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18 Months

8 Sep

It’s been eighteen months since Dad died.  Some months the 8th passes by just being another day.  Sometimes the milestone brings another wave of grief.

Yesterday brought a new milestone of grief.  It was the first time someone visited our blog by searching for “Joe Lemsky cause of death.”  It sent shivers down my spine.  When I removed the veil of secrecy last month regarding the circumstances of dad’s death, I anticipated someone would google about it and I would provide fodder for gossip.  I knew that would happen.  I just wasn’t prepared for how I would feel.  

Today I’m reminding myself again that I am not defined by this.  My identity does not lay in this one event.  I am not a suicide survivor.  I am not left behind.  

I am beautiful and enough.  I am worth it.  I am a daughter of God.  The King.  That makes me a princess!  My identity does not lay in the grips of Satan’s lies, but in the King who gives me a hope and a future.  


The Shame of Suicide

14 Aug

Robin Williams’ death has suicide at center stage.  The internets are flooded with reflections on suicide prevention, whether or not suicide is selfish, how to recognize a call for help, and many other thoughts on suicide.

One thing that’s held my attention is the family of Robin.  Robin left behind a family.  This family is grieving at the loss of a best friend, a husband, a father, a funny-man, a man full of life.  This family is dealing with the publicity of his death.  This family is dealing with the aftermath of suicide in a very public forum.  They cannot hide the circumstances of his death.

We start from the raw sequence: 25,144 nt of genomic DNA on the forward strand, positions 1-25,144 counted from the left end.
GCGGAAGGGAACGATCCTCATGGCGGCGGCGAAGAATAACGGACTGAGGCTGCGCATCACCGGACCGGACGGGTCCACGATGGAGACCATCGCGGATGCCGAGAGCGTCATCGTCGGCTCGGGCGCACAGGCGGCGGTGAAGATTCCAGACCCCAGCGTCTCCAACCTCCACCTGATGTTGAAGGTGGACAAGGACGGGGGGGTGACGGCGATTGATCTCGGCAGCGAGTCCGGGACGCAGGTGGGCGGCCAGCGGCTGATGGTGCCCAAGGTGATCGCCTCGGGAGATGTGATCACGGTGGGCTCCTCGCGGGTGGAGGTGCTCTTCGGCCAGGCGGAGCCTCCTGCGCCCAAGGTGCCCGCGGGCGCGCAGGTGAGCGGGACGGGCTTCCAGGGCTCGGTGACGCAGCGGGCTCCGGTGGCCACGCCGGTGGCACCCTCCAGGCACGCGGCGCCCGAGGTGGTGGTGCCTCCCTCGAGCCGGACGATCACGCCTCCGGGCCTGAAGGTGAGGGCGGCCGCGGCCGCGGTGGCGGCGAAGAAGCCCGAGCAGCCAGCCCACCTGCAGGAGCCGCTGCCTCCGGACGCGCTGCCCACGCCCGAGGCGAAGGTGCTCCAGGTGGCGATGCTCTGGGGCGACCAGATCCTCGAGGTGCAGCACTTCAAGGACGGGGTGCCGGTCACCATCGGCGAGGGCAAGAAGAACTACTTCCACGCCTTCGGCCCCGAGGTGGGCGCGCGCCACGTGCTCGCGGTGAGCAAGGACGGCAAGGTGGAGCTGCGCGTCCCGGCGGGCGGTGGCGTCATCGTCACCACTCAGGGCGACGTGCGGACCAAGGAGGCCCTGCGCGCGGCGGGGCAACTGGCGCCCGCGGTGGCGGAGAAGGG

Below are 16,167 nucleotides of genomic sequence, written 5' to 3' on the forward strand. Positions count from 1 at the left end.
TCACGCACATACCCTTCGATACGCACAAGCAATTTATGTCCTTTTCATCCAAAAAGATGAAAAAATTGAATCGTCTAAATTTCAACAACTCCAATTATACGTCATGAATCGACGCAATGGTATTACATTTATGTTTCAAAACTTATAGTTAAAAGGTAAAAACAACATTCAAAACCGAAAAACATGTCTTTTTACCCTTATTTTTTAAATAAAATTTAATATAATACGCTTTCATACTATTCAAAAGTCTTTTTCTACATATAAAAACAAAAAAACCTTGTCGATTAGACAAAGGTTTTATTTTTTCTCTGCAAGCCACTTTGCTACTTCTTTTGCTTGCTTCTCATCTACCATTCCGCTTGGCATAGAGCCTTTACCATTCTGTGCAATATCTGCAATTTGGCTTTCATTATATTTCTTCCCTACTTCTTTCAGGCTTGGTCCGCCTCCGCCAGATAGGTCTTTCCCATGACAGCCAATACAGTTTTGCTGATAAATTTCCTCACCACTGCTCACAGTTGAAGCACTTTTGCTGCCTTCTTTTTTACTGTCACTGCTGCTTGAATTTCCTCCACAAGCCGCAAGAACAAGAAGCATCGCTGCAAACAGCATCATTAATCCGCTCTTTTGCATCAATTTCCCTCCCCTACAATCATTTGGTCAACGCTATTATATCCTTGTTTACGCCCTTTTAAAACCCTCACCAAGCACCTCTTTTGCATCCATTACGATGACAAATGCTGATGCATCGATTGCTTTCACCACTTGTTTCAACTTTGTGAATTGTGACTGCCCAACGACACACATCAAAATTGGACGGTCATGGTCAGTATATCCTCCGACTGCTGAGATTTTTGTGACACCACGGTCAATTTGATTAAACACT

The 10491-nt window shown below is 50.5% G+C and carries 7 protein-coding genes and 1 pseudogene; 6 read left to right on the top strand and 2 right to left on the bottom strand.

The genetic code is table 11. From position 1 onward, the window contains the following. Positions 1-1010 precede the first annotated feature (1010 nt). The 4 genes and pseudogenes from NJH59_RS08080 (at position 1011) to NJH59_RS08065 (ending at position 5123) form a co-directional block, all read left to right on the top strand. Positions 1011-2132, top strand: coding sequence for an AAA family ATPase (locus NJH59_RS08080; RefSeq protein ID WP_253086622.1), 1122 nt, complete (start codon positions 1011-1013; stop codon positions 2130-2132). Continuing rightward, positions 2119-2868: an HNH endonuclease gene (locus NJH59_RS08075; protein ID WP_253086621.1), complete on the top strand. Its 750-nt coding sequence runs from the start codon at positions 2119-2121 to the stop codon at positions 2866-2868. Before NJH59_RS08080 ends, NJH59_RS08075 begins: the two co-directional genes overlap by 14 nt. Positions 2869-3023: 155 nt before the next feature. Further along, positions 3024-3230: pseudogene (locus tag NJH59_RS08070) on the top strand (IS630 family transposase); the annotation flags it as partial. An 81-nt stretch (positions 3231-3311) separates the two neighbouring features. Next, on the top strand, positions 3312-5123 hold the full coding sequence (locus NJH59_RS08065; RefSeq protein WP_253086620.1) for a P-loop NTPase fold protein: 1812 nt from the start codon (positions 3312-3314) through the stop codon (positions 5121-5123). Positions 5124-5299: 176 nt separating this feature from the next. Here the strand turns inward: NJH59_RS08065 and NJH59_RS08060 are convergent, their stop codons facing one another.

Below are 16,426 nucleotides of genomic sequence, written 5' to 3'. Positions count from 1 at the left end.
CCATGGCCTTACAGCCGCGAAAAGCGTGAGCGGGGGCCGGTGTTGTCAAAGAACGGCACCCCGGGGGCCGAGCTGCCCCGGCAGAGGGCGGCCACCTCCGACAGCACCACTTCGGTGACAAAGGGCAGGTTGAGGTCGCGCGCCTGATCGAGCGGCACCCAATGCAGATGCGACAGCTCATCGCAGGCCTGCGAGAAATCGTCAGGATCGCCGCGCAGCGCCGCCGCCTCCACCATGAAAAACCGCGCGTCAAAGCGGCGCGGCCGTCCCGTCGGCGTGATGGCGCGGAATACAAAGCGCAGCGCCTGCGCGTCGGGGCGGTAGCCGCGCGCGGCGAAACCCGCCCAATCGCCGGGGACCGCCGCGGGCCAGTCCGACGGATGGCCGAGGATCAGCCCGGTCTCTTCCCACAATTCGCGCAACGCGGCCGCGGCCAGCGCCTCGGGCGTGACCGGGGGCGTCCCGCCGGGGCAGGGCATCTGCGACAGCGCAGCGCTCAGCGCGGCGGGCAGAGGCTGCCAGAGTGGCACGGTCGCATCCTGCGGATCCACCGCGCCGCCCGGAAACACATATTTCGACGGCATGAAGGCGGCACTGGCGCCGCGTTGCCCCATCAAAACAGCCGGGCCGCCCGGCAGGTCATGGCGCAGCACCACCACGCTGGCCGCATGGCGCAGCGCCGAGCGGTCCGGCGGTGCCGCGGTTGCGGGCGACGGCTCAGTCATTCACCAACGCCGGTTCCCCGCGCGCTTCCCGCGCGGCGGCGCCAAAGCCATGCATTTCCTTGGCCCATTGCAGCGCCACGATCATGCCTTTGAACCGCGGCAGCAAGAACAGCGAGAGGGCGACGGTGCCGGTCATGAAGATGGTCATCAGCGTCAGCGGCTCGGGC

I could.

You see last March, my father committed suicide and I’ve been wrapped up in the shame of it all.  My father committed suicide.  That sounds so outrageous.  Robin Williams’ death was eerily familiar.  How could such a sweet man with so much to live for take his own life?

There is such a stigma with suicide.  There is no glory in it.


If I shared the circumstances of my dad’s death with someone–be it the local coffee shop owner as I showed up at 6:15 am and uncontrollably burst into tears or a well-meaning friend–I would often be faced with “Was he depressed?”  As if a “Yes” answer would give him reason to take his life.  As if a “Yes” answer would wash away my despair and make me the selfish one for grieving his loss.  He was suffering and you couldn’t expect him to live like that forever.  

To this question I would offer a “No.  Not really.”  Much like Robin Williams he a happy man.  A smart man.  A genuine, gentle, loving man who could strike up a conversation with anyone and make him feel special.  He lived life out of the box and was spontaneous.  He was full of life, joy, and zeal.  However, there was the side of him that appeared in the days before he took his life.  A man with struggles, worries, and feelings of inadequacy and insignificance.

My shame gave the answer “No. Not really,”  It’s hard to reconcile that the man who brought me to life decided that his life was not worth living any more.  It breaks my heart.  I don’t want anyone to define my dad by his final moments.  Please don’t let that be how you remember him!

As I reflect on my shame and the shame other suicide survivors may experience I remember the story of the bleeding woman in Luke 8.  She had been hemorrhaging for 12 years and no medical treatment she sought had helped, but only left her broke.  She knew Jesus could heal her.  So one day when Jesus was surrounded with a crowd of people she approached him and touched the hem of his garment.  She was hopeful that she could touch him without anyone seeing her. Shame.  She felt shame in her ailment.  Immediately she was healed!